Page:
Oh, yeah. Brian Kelly has given it some thought. Who wouldn't? He's glanced toward a stadium circled by tributes to former coaches at Notre Dame and wondered how it will feel when he charges onto the field for his first game with the Irish.

In about three weeks, his ears will ring from a roar he's likely not experienced in his other successful stops in college football. It'll be his team with those familiar golden helmets — even if most of the players are not his recruits — his program and his system that will take the field Sept. 4 when the Irish host Purdue.

"I found myself a couple of times peeking at that first run through the tunnel and how special it will be," Kelly said. "Special if we win the game. That's about it."

Expectations for the Irish could not be higher and Kelly has not ducked them. His plan is to win immediately.

After 21 losses over the last three seasons of the Charlie Weis regime, Notre Dame's players are ready for a change like the one Kelly has brought to South Bend. He took the job in December following a successful run at Cincinnati that included a 12-0 regular season a year ago.

"His track record and he's been a winner everywhere he's been," safety Harrison Smith said when asked how easy it has been for returning players to buy into Kelly's plan. "Interacting with him, everybody gets a good feeling."

Kelly is demanding during practices, which are generally two hours and 15 minutes in duration. He doesn't want football to be like a job for his players, so he makes practice time concentrated but manageable.

What he wants is nonstop motion from his players and total attention to details — with helmets on. His spread offense is being entrusted to quarterback Dayne Crist, whose only experience was as a backup for four games to Jimmy Clausen last season before suffering a torn knee ligament.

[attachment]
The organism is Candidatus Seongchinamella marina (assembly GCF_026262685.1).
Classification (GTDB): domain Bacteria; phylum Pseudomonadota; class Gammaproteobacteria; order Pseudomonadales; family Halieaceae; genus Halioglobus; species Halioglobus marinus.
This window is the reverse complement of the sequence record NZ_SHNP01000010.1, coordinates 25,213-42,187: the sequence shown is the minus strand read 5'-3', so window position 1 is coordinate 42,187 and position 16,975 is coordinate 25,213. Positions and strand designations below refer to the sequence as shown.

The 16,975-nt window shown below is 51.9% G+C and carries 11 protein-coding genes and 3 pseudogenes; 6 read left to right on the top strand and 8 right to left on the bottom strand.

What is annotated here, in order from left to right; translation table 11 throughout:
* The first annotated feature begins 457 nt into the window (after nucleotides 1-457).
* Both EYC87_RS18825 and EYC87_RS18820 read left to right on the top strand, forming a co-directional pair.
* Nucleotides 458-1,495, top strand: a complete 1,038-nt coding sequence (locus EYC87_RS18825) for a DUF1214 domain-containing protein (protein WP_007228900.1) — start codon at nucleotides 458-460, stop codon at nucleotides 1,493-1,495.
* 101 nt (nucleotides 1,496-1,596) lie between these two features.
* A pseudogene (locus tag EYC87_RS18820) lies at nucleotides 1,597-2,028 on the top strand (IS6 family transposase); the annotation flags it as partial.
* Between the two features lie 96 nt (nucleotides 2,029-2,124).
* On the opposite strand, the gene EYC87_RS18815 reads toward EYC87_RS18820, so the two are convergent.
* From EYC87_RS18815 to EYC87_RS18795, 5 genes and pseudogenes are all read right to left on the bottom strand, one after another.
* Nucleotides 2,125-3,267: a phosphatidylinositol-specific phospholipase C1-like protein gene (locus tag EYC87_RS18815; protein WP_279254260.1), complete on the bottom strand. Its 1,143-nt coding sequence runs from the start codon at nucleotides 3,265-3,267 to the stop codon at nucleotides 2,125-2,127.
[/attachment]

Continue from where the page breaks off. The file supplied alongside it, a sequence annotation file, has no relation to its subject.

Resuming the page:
Crist, who made a speedy recovery in time to play spring football, has attempted only 20 passes in his career. He might throw that many in the first quarter of the opener.

Running back Armando Allen Jr., who has led the Irish in rushing the last two years, is back for his senior season. The spread will often feature three wide receivers and a tight end. With Clausen and star wideout Golden Tate gone to the NFL, Michael Floyd (92 career receptions) will step up as the go-to receiver along with one of the nation's top tight ends in Kyle Rudolph.

The offensive line has veterans Chris Stewart, a fifth-year senior now in law school, and Trevor Robinson at guard. Another fifth-year senior, Dan Wenger, is battling Braxston Cave for the starting role at center. And among the 10 offensive linemen Kelly says are capable of playing what he calls championship football, Taylor Dever and Zack Martin are leading candidates for starting tackle spots.

As strange as it might sound, if the Irish's spread offense clicks the way it's designed, Notre Dame's defense could be in for some long afternoons. Kelly wants his team to play fast on offense — get plays off without a huddle, score quickly and get off the field.